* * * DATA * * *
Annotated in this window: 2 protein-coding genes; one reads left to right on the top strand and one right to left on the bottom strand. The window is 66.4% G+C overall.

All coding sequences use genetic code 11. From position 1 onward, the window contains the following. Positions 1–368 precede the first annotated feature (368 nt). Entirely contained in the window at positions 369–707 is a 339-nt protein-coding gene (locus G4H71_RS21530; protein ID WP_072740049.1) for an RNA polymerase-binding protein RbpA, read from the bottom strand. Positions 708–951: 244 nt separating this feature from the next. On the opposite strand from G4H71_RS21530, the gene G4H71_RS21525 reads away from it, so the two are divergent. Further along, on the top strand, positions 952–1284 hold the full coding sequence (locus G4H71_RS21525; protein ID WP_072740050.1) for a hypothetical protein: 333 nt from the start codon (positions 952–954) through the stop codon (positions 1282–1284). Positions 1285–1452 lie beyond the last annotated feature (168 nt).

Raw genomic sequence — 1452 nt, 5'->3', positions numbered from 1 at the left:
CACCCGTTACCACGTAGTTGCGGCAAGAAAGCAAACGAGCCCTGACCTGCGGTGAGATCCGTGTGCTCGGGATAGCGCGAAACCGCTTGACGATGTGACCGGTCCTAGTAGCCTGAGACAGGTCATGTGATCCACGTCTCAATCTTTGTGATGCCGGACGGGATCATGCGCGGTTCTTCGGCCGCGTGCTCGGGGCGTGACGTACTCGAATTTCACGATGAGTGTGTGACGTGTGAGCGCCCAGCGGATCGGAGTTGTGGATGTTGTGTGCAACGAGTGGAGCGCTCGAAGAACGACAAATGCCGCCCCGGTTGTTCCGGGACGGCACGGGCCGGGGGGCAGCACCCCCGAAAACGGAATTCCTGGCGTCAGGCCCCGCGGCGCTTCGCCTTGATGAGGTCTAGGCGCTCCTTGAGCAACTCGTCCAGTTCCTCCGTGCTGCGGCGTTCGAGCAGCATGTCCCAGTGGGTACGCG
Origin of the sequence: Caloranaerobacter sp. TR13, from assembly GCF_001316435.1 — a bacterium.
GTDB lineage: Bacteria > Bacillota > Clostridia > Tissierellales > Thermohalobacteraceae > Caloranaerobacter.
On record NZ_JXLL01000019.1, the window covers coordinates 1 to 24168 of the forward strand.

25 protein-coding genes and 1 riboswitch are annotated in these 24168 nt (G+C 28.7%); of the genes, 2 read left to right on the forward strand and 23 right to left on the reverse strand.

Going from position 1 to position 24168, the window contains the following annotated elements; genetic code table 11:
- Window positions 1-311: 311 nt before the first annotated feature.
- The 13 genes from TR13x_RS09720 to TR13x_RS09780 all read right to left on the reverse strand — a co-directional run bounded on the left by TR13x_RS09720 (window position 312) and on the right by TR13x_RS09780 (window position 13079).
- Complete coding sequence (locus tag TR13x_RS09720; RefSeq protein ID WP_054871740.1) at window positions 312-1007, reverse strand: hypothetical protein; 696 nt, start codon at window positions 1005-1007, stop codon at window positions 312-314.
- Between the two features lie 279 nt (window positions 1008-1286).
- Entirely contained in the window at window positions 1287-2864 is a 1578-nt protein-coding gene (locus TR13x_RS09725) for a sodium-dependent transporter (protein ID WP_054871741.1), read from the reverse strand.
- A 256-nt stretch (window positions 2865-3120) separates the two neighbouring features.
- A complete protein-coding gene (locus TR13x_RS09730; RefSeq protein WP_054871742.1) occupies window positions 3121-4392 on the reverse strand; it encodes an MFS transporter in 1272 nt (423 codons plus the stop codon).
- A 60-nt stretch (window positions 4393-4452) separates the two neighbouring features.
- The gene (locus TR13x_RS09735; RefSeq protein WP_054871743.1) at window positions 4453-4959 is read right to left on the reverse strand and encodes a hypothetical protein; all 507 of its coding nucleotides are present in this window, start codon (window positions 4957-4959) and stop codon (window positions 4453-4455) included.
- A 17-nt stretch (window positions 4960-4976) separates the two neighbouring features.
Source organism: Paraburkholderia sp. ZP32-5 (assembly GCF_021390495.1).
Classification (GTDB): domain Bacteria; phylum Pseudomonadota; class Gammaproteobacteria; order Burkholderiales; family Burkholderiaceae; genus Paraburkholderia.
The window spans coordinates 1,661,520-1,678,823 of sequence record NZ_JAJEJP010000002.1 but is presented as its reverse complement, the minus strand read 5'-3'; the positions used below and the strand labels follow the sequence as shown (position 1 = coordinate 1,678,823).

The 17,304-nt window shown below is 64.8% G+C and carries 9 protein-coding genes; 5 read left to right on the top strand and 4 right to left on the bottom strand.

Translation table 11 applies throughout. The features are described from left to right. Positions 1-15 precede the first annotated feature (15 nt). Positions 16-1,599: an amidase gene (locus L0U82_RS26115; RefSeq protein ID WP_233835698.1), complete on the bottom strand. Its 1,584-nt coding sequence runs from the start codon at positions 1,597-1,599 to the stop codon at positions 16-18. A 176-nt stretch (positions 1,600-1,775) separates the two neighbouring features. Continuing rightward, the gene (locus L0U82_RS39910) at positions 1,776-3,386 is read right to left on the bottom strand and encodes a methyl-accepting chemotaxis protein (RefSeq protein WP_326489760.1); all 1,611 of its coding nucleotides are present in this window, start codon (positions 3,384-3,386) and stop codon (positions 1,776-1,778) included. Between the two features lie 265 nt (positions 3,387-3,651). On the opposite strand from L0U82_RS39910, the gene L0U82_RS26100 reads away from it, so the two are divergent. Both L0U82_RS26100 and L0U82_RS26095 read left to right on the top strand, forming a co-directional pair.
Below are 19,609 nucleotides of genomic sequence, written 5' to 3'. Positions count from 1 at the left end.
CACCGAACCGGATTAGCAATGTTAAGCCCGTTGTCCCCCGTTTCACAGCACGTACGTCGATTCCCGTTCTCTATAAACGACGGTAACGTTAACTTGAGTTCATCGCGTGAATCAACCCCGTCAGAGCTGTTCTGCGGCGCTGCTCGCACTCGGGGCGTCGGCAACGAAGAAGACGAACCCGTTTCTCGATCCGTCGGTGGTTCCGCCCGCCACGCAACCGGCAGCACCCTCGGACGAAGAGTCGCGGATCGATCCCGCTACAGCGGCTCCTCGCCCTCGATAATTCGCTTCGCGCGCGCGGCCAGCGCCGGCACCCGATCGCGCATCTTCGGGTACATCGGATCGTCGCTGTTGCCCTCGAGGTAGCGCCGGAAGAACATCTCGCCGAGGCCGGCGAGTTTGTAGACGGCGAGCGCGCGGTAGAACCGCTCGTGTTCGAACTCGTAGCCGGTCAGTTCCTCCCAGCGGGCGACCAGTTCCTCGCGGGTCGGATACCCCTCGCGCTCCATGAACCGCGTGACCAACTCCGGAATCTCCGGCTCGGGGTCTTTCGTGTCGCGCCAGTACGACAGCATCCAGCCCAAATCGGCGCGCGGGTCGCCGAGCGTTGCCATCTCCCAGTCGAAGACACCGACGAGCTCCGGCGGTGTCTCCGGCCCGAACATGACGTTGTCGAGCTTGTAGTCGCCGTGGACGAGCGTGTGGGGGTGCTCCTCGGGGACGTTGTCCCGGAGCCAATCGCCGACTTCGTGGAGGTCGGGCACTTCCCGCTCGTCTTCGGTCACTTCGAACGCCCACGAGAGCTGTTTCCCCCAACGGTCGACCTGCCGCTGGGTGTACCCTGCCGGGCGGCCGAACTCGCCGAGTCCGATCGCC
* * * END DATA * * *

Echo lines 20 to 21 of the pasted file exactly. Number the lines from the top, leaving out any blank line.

Source organism: Paraburkholderia sp. ZP32-5 (assembly GCF_021390495.1).
Classification (GTDB): domain Bacteria; phylum Pseudomonadota; class Gammaproteobacteria; order Burkholderiales; family Burkholderiaceae; genus Paraburkholderia.